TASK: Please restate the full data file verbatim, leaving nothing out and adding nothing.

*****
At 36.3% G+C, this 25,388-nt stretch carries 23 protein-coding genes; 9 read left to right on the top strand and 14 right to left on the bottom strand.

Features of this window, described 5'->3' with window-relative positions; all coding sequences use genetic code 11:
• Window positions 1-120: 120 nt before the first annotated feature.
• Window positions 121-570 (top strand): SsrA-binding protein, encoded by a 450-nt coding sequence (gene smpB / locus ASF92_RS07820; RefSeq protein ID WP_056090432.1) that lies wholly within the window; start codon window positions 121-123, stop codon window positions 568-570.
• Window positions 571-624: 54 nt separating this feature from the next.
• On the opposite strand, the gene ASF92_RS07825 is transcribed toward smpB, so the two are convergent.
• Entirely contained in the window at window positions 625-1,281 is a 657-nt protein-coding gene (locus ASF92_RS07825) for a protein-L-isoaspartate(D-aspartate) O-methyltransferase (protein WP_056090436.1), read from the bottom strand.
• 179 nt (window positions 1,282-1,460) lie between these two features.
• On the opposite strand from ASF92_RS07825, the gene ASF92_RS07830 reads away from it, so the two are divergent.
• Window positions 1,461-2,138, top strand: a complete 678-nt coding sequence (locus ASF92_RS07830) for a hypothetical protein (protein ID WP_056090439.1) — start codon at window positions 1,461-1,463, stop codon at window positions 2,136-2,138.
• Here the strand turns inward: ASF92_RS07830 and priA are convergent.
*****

At 36.3% G+C, this 25,388-nt stretch carries 23 protein-coding genes; 9 read left to right on the top strand and 14 right to left on the bottom strand.

Features of this window, described 5'->3' with window-relative positions; all coding sequences use genetic code 11:
• Window positions 1-120: 120 nt before the first annotated feature.
• Window positions 121-570 (top strand): SsrA-binding protein, encoded by a 450-nt coding sequence (gene smpB / locus ASF92_RS07820; RefSeq protein ID WP_056090432.1) that lies wholly within the window; start codon window positions 121-123, stop codon window positions 568-570.
• Window positions 571-624: 54 nt separating this feature from the next.
• On the opposite strand, the gene ASF92_RS07825 is transcribed toward smpB, so the two are convergent.
• Entirely contained in the window at window positions 625-1,281 is a 657-nt protein-coding gene (locus ASF92_RS07825) for a protein-L-isoaspartate(D-aspartate) O-methyltransferase (protein WP_056090436.1), read from the bottom strand.
• 179 nt (window positions 1,282-1,460) lie between these two features.
• On the opposite strand from ASF92_RS07825, the gene ASF92_RS07830 reads away from it, so the two are divergent.
• Window positions 1,461-2,138, top strand: a complete 678-nt coding sequence (locus ASF92_RS07830) for a hypothetical protein (protein ID WP_056090439.1) — start codon at window positions 1,461-1,463, stop codon at window positions 2,136-2,138.
• Here the strand turns inward: ASF92_RS07830 and priA are convergent.